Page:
Snow leopards have historically roamed the high mountain ranges of Central Asia, but a high demand for their pelts and body parts, which are used in traditional Chinese medicine, has caused the population numbers to plummet. In 1972, the World Conservation Union placed the snow leopard on the endangered species list, but the illegal poaching continues and there are now as few as 4,000 left in the wild. New threats have come from killings by herders, who have moved their flocks into the snow leopard's habitat, and climate change. While snow leopards are seen as resilient to direct impacts of climate change such as rising temperatures and drought because they need little water and can tolerate a range of temperatures, the encroachment by herders is a dangerous indirect impact. They are moving into snow leopard territory to find more grassland for their herds of sheep and goats and sometimes kill the snow leopards who threaten those flocks. In Mongolia, for example, the average annual temperature has climbed 3.8 degrees in the last 30 years, sending sheep and goat herders further into the mountains, creating conflict with the snow leopards.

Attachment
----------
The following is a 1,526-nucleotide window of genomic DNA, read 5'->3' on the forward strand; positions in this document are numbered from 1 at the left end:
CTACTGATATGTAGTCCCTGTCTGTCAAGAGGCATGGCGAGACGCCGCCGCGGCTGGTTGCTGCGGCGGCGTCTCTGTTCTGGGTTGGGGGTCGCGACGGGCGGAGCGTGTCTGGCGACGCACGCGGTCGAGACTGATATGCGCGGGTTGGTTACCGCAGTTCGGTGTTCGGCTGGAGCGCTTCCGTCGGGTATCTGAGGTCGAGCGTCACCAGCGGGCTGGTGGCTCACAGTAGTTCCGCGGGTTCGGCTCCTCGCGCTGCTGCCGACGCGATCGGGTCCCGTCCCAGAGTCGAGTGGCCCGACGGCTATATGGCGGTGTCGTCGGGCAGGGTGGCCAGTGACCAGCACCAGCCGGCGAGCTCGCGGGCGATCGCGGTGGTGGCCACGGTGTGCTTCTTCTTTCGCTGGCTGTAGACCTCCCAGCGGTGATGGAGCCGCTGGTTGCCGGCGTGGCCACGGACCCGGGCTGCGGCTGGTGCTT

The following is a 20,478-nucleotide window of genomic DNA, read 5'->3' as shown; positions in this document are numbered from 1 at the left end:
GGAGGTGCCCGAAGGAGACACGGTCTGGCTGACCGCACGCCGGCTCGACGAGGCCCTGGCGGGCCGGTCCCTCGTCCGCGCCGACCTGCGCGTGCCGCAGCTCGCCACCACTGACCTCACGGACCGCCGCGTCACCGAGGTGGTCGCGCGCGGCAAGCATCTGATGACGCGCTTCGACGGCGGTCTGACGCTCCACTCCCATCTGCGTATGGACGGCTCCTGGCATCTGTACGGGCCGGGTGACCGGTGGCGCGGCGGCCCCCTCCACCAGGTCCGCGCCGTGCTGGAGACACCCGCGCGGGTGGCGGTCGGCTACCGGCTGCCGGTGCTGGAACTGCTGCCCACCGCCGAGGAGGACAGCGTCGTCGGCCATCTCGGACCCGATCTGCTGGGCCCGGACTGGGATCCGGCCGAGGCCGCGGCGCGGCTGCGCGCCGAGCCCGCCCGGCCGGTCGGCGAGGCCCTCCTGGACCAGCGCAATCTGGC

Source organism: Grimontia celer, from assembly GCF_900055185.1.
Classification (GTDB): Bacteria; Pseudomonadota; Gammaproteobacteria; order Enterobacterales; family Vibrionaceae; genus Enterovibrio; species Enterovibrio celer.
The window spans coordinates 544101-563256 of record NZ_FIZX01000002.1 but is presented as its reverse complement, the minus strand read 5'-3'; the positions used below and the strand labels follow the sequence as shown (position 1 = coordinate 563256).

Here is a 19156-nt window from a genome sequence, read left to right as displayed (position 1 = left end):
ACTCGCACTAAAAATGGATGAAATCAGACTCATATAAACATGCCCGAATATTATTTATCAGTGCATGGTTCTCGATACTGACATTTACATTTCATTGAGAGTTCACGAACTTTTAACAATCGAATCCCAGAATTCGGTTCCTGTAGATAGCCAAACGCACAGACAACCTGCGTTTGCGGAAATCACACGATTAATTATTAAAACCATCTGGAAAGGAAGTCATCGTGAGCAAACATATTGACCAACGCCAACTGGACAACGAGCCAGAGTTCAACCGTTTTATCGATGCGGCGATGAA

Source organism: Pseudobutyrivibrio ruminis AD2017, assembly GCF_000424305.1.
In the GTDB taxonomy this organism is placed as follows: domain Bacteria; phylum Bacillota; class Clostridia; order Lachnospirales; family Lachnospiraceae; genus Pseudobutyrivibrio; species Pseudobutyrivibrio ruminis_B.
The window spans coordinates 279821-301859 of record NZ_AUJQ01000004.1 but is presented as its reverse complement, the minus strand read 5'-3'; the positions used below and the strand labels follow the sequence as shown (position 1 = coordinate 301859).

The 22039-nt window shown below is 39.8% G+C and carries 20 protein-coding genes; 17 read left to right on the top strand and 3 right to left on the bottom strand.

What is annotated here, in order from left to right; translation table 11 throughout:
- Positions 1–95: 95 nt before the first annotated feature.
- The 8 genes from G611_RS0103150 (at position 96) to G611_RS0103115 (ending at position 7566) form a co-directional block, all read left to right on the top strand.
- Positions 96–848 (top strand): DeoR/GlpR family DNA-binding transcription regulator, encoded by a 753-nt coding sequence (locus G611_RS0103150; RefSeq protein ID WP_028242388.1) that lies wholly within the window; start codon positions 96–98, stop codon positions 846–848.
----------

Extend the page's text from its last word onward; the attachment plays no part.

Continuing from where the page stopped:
According to National Geographic and WWF, if climate change isn't slowed, more than a third of the snow leopard's habitat could become unsuitable for the species. Parts of the snow leopard's habitat are covered in permafrost, which is threatened by global warming and the eastern and northern parts of the snow leopard's range (see map below) have been identified as the most vulnerable to broad-scale impact. Along the eastern part of the snow leopard's habitat, in particular, the treeline is shifting higher as temperatures rise. Snow leopards prefer to live above the treeline, so this means their habitat is shrinking.
The Snow Leopard's Range
The snow leopard's range spans from Afghanistan to Kazakhstan and Russia in the north to India and China in the east.
About This Species
Snow leopards have evolved to thrive in their home in the high, rugged mountains. They're solitary animals and fierce predators, capable of killing prey three times their weight. Their thick fur insulates them from extreme weather and has a pattern that's unique to each individual animal.